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Type: Journal article
Title: Glucuronidation of mycophenolic acid by Wistar and Mrp2-deficient TR- rat liver microsomes
Author: Westley, I.
Morris, R.
Evans, A.
Sallustio, B.
Citation: Drug Metabolism and Disposition, 2008; 36(1):46-50
Publisher: Amer Soc Pharmacology Experimental Therapeutics
Issue Date: 2008
ISSN: 0090-9556
Statement of
Ian S. Westley, Raymond G. Morris, Allan M. Evans and Benedetta C. Sallustio
Abstract: In humans, mycophenolic acid (MPA) is metabolized primarily by glucuronidation in the liver to mycophenolate ether glucuronide (MPAGe) and mycophenolate acyl glucuronide (MPAGa). We have previously reported that in perfused livers of TR(-) rats (lacking the Mrp2 transporter), the clearance and hepatic extraction ratio of MPA were significantly lower compared with control Wistar rats, suggesting a difference in the capacity of the TR(-) rats to metabolize MPA in situ. There is very little information regarding the phase II metabolic capabilities of TR(-) rats; therefore, the aim of this study was to investigate the in vitro glucuronidation of MPA in Wistar and TR(-) rat liver microsomal protein. A second aim was to determine whether MPAGa, cyclosporine (CsA), and/or its metabolites AM1, AM1c, and AM9 inhibit the metabolism of MPA to MPAGe in rat liver microsomes. MPAGe formation rates by Wistar and TR(-) microsomes were 0.48 and 0.65 nmol/min/mg, respectively (p = 0.33). K(m) values for control and TR(-) microsomes were 0.47 and 0.50 mM, respectively (p = 0.81). The mean (S.E.M.) ratios of MPAGe formation by Wistar rat liver microsomes incubated with 50 microM MPA plus inhibitor versus 50 microM MPA alone were MPAGa 1.2 (0.1), CsA 0.7 (0.1) (p < 0.05), AM1 2.2 (0.3) (p < 0.05), AM1c 1.2 (0.2), and AM9 1.0 (0.2). Our results suggest that lower in situ glucuronidation of MPA in TR(-) rats may be because of inhibition of glucuronidation by endogenous and exogenous compounds that accumulate in the transporter-deficient rat. Whereas CsA inhibits glucuronidation of MPA, its metabolite AM1 enhances MPAGe formation by rat liver microsomes.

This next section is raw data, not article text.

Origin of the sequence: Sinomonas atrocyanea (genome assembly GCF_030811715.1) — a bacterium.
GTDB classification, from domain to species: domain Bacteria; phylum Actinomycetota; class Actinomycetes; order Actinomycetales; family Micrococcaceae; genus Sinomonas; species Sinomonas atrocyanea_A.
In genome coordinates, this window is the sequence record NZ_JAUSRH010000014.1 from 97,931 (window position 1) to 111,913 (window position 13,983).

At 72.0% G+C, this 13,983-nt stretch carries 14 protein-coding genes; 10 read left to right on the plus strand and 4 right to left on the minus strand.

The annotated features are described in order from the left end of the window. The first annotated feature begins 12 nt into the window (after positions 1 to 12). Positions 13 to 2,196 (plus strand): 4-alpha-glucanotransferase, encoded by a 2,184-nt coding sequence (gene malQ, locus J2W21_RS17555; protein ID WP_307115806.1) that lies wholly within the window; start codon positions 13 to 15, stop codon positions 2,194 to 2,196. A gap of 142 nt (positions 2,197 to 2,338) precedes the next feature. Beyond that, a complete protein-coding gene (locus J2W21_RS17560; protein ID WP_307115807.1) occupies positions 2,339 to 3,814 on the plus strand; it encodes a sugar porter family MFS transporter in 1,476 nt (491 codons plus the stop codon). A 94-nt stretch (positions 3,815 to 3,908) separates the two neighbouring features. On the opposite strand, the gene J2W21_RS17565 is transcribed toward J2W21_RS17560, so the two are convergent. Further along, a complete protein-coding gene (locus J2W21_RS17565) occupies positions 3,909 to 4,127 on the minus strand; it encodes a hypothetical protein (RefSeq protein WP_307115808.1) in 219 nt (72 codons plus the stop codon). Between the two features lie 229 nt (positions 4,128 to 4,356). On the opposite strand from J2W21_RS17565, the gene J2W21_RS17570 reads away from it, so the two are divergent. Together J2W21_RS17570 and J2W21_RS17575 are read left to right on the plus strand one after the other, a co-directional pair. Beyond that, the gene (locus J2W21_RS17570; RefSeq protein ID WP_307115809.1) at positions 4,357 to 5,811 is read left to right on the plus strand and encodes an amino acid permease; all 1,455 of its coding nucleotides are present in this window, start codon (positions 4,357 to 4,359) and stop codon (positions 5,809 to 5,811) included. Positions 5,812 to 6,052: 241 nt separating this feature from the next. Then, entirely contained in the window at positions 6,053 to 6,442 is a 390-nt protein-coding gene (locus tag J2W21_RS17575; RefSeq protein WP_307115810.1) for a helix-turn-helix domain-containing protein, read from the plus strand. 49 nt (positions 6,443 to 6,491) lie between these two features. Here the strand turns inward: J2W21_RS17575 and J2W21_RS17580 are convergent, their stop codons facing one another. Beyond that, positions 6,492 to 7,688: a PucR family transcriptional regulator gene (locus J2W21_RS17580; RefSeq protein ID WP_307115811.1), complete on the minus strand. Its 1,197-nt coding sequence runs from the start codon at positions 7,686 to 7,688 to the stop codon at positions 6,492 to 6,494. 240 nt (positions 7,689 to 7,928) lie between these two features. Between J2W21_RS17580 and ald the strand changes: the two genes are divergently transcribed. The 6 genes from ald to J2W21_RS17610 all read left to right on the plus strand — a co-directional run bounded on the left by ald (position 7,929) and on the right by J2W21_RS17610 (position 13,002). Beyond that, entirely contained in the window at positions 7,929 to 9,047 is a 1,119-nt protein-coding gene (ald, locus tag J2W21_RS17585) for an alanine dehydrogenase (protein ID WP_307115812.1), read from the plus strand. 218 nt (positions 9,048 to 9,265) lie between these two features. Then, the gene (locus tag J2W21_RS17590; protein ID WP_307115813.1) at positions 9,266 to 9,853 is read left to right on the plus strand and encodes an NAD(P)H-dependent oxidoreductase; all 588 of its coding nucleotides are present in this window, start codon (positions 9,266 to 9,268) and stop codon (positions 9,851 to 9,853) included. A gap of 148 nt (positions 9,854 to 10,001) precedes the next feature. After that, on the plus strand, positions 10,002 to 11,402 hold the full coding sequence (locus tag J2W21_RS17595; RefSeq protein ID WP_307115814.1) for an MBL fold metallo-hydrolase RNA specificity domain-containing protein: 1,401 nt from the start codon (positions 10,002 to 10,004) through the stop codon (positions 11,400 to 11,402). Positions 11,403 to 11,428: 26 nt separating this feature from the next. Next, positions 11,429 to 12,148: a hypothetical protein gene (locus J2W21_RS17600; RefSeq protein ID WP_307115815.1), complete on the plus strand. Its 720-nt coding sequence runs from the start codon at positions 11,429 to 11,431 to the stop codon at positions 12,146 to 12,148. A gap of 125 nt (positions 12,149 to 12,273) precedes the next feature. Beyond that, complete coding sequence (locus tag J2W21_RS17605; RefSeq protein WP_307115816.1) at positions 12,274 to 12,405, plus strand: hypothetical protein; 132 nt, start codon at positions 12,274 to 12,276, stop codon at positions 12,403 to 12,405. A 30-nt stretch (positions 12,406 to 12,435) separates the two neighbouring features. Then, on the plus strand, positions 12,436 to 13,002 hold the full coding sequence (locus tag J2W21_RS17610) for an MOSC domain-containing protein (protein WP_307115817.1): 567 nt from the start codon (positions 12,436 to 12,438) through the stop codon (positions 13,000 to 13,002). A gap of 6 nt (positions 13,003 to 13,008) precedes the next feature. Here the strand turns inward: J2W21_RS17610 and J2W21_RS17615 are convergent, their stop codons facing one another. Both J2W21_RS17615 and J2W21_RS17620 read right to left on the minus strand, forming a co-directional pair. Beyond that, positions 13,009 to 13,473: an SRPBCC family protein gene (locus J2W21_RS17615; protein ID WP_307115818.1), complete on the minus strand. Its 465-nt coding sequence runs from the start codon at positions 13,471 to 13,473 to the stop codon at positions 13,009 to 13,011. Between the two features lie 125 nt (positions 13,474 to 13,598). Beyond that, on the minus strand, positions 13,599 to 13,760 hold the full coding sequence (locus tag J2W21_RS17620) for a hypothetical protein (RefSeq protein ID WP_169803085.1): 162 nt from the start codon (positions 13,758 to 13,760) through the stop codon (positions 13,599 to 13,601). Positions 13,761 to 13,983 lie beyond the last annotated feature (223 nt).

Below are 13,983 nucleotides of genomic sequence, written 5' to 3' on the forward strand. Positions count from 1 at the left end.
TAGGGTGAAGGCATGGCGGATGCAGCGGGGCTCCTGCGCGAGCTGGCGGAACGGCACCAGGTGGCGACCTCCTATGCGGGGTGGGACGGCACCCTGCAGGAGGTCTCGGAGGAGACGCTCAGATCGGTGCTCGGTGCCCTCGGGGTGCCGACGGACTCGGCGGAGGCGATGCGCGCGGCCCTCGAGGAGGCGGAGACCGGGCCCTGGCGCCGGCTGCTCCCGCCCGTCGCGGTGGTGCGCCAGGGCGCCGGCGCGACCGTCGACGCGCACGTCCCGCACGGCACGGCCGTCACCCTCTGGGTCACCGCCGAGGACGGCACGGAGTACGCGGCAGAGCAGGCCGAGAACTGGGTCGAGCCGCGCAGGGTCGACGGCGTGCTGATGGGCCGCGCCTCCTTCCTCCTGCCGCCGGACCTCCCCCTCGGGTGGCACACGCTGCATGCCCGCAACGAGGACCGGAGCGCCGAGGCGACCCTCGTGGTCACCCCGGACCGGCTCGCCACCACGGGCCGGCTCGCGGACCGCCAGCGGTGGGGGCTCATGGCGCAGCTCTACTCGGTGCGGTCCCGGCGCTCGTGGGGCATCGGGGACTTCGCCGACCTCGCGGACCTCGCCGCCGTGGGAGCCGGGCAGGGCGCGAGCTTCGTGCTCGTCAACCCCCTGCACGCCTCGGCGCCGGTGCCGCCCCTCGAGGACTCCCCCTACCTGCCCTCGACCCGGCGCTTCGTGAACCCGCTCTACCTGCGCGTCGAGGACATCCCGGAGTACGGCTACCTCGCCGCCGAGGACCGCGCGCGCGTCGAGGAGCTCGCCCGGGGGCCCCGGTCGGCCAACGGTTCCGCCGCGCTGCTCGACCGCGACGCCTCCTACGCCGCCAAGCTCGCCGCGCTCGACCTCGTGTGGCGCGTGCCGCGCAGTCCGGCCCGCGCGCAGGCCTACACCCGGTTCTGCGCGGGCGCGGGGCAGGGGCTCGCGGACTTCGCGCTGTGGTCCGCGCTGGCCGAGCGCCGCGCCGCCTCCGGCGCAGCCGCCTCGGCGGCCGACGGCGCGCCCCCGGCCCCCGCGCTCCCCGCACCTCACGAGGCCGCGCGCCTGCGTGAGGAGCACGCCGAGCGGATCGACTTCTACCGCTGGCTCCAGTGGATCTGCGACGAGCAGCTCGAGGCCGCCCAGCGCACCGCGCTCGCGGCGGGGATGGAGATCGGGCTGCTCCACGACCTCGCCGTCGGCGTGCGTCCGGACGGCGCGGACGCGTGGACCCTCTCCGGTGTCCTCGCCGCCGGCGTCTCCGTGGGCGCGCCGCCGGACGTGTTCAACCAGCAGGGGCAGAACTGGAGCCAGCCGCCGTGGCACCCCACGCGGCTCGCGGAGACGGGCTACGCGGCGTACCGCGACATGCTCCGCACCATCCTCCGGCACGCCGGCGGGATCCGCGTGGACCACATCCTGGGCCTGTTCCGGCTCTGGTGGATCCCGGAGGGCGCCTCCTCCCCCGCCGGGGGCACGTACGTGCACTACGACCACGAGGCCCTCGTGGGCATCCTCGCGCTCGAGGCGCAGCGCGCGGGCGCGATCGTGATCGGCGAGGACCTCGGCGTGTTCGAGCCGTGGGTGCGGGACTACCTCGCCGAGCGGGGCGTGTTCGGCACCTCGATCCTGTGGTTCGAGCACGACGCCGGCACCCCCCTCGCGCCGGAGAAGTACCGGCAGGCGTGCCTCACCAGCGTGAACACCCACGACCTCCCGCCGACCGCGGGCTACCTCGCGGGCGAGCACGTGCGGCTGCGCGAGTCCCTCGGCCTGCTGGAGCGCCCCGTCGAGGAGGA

Keywords: Microsomes, Liver; Animals; Rats; Rats, Wistar; Mycophenolic Acid; Glucuronides; Cyclosporine; Glucuronidase; Glucuronosyltransferase; ATP-Binding Cassette Transporters; Chromatography, High Pressure Liquid; Hydrolysis; In Vitro Techniques
RMID: 0020080046
DOI: 10.1124/dmd.107.017210
Appears in Collections:Pharmacology publications

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